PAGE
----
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Six Nations dismantle Caledonia barricade

Terry Weber
Globe & Mail Update
Tuesday, May 23, 2006 - posted at 3:46 PM EDT

[SISIS note: The following mainstream news article is provided for reference only, as an example of how mainstream media treats indigenous resistance to genocide. Mainstream media often presents biased and distorted information, lacking pertinent facts and/or context. Inclusion of this article on our site should not be considered an endorsement by SISIS.]

A blockade at the centre of a violent weekend flare-up in Southern Ontario was dismantled Tuesday as tensions eased and protesters passed a branch — offered as a symbol of peace — to community members.

The move came at the site of a long-running aboriginal land-claims protest in Caledonia, where non-native community members and protesters clashed violently on Monday.

Images broadcast from the scene showed cheers erupting after a representative of the protesters passed a branch to residents.

Throughout the morning, protesters had been slowly removing pieces of a road block which had been hastily erected a day earlier in response to escalating tensions at the scene.

By mid afternoon, a hydro tower which had formed the central part of the barricade had been removed from Highway 6 near Caledonia.

“I can understand everybody's frustration, but it's got to stop,” a resident said, as he returned with the branch.

“We've got to start loving our neighbours.”

Over the weekend, tensions soared at the scene of the barricade with fistfights breaking out between non-native residents and protesters who have been barricading a road to prevent construction on land they say was never given up by their ancestors. Initially, protesters had removed the blockade on the weekend but quickly rebuilt it after residents built their own barricade.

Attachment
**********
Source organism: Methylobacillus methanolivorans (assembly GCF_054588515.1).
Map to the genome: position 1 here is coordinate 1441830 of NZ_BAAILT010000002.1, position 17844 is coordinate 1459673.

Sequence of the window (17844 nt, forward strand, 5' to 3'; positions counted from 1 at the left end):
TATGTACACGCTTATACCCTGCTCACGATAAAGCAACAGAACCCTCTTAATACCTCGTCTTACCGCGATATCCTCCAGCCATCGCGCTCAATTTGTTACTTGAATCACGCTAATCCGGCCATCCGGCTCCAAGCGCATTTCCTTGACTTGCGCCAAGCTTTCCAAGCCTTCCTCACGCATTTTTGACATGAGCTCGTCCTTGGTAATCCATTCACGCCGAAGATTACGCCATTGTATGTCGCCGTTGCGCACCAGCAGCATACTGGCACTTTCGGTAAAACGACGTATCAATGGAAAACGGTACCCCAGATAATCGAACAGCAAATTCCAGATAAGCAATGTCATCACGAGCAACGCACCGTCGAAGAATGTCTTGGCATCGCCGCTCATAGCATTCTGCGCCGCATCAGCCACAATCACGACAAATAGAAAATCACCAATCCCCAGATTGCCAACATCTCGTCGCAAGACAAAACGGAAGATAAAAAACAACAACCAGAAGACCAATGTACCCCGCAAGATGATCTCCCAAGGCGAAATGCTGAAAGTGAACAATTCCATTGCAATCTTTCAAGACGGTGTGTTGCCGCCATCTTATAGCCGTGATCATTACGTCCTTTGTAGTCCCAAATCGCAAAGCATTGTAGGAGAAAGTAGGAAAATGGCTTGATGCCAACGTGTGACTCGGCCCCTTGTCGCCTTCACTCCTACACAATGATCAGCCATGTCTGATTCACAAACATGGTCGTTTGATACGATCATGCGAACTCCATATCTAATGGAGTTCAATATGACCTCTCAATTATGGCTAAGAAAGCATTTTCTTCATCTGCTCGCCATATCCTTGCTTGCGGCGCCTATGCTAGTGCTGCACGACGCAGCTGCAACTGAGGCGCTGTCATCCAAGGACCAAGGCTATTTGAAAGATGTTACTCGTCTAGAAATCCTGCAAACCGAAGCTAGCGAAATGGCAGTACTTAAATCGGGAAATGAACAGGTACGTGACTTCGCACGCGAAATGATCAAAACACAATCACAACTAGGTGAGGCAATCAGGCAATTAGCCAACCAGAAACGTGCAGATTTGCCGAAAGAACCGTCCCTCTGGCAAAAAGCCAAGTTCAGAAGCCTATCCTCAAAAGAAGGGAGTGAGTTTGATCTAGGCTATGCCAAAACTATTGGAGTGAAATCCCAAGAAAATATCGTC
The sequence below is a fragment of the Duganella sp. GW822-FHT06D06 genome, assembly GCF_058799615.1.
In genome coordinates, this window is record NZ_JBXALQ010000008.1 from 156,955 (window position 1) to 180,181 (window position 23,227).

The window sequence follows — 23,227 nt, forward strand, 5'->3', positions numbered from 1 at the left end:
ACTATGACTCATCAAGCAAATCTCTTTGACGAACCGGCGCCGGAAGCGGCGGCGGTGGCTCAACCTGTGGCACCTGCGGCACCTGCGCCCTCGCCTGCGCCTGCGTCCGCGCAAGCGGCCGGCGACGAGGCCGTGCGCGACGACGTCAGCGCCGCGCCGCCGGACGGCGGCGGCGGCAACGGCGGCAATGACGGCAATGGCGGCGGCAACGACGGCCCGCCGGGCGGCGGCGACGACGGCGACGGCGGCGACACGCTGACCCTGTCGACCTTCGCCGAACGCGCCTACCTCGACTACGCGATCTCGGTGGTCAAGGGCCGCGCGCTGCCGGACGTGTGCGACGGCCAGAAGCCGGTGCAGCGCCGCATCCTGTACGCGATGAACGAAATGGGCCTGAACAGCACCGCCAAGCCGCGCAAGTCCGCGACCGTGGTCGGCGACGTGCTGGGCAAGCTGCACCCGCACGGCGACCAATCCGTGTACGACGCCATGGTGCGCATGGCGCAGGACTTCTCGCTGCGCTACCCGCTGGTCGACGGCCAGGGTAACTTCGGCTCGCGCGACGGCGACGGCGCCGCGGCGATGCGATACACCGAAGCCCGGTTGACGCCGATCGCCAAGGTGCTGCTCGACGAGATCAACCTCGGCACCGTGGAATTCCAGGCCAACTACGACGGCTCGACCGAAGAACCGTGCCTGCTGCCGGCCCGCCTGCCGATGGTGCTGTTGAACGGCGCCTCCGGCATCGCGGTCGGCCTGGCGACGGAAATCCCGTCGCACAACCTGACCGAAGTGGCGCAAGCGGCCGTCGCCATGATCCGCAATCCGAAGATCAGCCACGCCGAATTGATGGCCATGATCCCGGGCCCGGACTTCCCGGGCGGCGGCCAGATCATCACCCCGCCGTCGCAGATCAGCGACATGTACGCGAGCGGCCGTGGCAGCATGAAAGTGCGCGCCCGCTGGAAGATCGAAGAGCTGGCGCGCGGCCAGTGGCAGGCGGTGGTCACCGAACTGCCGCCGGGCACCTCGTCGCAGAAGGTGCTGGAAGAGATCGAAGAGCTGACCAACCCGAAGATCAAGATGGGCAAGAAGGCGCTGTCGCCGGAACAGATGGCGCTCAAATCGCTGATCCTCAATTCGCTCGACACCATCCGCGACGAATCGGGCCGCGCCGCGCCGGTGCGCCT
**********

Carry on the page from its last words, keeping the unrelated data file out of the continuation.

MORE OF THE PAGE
Earlier on Tuesday, Ontario Premier Dalton McGuinty called for calm, saying negotiations to resolve the long-running dispute were continuing Tuesday. But he also cautioned that it will take time to deal with the larger issue.

“It's not the kind of thing that's going to be resolved overnight,” Mr. McGuinty told reporters.

“It's going to continue to take some time, and I would ask all parties involved to allow cooler heads to prevail.”

Conservative Leader John Tory, who was at the scene on Tuesday, said frustrations on both sides grew out of the feeling that they were being ignored by political leaders.

“These people feel no one has communicated with them, they don't really feel that there has been the kind of attempt to listen to them on all fronts that there should have been,” he said.

“I think they're right.”

Former Ontario premier David Peterson, who is leading negotiations to resolve the dispute, welcomed Tuesday's developments.

“Yesterday was pretty grim and today is pretty good and let's learn from yesterday and let's keep that constant dialogue...Caledonia can stand as a monument of co-operation and problem solving from a very tough situation,” he said.